The Wedding Singer (1998)
Ah, the wedding. Is there any more fertile comedic ground? Momuments to unrestrained emotion and poor taste, awash in tacky music, adorned in frou frou fashion, family conflict laid bare and lubricated with booze, and all displayed, shamelessly, in public -- that is the wedding in movies, as in life.
So what could be funnier than the life of a wedding singer? Professional cheesiness, emotional ups and downs, career crisis and bad music against a backdrop of multiple weddings suggests surefire laughs. Throw in a rappin' granny, a Madonna wannabe, a Don Johnson devotee, a Michael Jackson acolyte and a jukebox full of nostalgic 80s hits (anybody remember "Pass the Dutchie"?) and you've got *The Wedding Singer*, an episodic, hit and miss potpourri of gags squeezed into a romantic comedy, set in those heady, lost-innocence, mid-Reagan-era days of 1985.
Robbie Hart (Adam Sandler) is the titular wedding singer, an all-around nice guy who not only sings and schmoozes, but smooths over family discord, shepherds drunks to the dumpster, provides newlywed counseling, and comforts co-workers all without wrinkling his shiny pink lame [MIK - accent on the e] tux. In his spare time, Robbie gives singing lessons to cute little old ladies who pay him in meatballs. Robbie's life is just dandy, until he is left at the altar by his fashion-victim fiancee Linda (Angela Featherstone), who decides that she doesn't want to be the wife of a mere wedding singer. Robbie falls apart. He mopes. He listens to The Cure (a sure sign of depression) and decides he hates weddings. Meanwhile, his pal Julia (Drew Barrymore), a perpetually chipper naif, finally gets her smarmy fiance Glen (Matthew Glave) to set a wedding date, but because the cad is busy womanizing, he doesn't have time to help her plan the wedding. So Julia enlists Robbie's help, and being a big brotherly sort, he agrees despite his misery, which inevitably leads to Robbie and Julia falling in love.
The plot is loaded with contrivances, conveniences and cliches (not to mention anachronisms), all designed to push Robbie and Julia together, pull them apart, push them together again, and so on. It's a mechanical, paper-thin, oh-so-sweet-and-innocent romance, and not a minute of it is believable or surprising, while the dialogue is even clunkier than the plot, serving primarily to drag the story along between musical set pieces that are too few and far between.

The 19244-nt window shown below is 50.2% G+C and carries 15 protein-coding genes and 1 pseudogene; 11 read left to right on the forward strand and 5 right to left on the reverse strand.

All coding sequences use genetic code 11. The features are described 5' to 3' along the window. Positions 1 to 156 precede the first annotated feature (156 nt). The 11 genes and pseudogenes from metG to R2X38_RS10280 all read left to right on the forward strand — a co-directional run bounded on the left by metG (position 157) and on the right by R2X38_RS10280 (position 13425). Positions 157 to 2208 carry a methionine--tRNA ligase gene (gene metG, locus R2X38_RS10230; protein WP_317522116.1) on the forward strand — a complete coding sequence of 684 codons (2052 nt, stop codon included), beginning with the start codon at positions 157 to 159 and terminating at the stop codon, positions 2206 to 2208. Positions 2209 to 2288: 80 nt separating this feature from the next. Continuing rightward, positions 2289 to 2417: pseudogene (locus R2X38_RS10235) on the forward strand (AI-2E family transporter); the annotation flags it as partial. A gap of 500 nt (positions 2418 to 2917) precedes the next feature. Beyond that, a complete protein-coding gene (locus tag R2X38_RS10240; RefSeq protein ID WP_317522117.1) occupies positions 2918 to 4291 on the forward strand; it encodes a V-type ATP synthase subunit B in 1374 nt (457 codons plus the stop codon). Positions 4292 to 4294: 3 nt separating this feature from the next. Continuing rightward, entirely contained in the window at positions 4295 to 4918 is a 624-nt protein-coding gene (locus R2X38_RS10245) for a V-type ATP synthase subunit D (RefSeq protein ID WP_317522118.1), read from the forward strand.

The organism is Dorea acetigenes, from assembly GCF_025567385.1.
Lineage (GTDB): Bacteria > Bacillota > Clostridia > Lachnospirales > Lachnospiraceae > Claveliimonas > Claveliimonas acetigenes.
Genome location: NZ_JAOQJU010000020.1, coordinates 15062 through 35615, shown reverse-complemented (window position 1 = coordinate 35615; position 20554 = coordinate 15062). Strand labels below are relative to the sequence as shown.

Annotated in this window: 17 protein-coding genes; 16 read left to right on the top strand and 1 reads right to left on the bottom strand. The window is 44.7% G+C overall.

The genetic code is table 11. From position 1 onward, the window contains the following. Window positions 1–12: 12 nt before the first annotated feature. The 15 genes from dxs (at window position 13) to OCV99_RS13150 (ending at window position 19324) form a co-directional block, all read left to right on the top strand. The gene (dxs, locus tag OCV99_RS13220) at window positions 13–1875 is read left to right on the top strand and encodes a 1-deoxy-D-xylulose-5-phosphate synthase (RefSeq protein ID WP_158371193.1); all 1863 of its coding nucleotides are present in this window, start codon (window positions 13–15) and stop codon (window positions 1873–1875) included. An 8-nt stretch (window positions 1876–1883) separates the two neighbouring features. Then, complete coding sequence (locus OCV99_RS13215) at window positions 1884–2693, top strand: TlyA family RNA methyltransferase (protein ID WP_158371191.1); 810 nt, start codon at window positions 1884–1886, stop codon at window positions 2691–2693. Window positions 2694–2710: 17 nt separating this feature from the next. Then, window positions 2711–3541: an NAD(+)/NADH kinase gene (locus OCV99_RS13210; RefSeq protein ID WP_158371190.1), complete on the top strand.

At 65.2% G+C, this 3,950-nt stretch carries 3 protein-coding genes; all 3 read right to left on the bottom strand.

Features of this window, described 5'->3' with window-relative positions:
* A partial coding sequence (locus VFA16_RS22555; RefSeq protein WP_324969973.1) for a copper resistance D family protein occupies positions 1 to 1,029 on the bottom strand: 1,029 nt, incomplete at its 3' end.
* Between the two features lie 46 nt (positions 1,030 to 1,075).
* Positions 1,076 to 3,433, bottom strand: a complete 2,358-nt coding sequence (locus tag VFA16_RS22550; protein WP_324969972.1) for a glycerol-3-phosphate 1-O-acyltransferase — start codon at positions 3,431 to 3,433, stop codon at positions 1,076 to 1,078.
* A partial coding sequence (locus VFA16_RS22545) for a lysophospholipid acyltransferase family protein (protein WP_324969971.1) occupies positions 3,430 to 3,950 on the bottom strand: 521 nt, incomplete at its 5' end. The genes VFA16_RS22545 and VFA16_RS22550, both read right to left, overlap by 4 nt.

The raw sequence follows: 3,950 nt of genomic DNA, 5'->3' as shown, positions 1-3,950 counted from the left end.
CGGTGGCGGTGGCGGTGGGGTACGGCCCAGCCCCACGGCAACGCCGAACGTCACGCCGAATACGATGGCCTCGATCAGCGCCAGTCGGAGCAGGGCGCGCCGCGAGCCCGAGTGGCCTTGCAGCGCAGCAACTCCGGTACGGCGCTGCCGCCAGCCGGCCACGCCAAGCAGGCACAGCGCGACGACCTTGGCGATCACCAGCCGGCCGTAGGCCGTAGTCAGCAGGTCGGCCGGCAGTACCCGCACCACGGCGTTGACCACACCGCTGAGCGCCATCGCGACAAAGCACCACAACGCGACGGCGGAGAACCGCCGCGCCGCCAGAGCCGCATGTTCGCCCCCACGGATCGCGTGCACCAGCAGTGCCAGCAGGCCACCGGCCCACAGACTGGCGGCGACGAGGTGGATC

The real drive behind *The Wedding Singer* is providing narrative contexts for 80s alterna-pop songs, and given that MTV already existed in the 80s, that makes the movie something of a redundancy. What should have driven *The Wedding Singer* is Sandler singing -- he's hilarious every time he digs into 80s gold with the unabashed glee of a karaoke addict, and his own vicious paean to lovesick misery, "Somebody Kill Me," (penned by Sandler) is a hoot. Only in those all too infrequent moments does Sandler come alive in the role -- there's a snarly, goofy edge to the singer that is always just under the surface, even when he's crooning a treacly love ditty. That gleam of mischief is a welcome relief from the sweet, hangdog puppy love innocence of Robbie Hart, a character even Sandler doesn't seem to get.
Barrymore's Julia doesn't have any edge at all. She's all puppy dog, and never shows any teeth, even when Glen is kicking her around. The rest of the characters in *The Wedding Singer* are one-gag wonders: Julia's sister Holly (Christine Taylor) is a Material Girl groupie, Glen is all *Miami Vice*, right down to the Delorean and sockless loafers. Robbie's backup singer (Alexis Arquette) is a dead ringer for Boy George, and knows only one song ("Do You Really Want To Hurt Me?"), which doesn't go over well at weddings. There are movie-stealing cameos by Billy Idol, Jon Lovitz and, especially, Steve Buscemi in *The Wedding Singer* -- performances that are devilishly funny, a little bit mean, and a gratifying, sour counterpoint to the idealized, sentimental love story.
Come to think of it, *The Wedding Singer* is a lot like a wedding: everybody suffers the pinching shoes, pastel dresses, lousy food and the saccharine romance, all for the possibility that Uncle Leo will get shellacked and broadcast a few juicy family secrets before passing out in the champagne punch. It's those fleeting Uncle Leo moments, noisily ripping through the trifle and treacle like a chainsaw, that make *The Wedding Singer* worthwhile.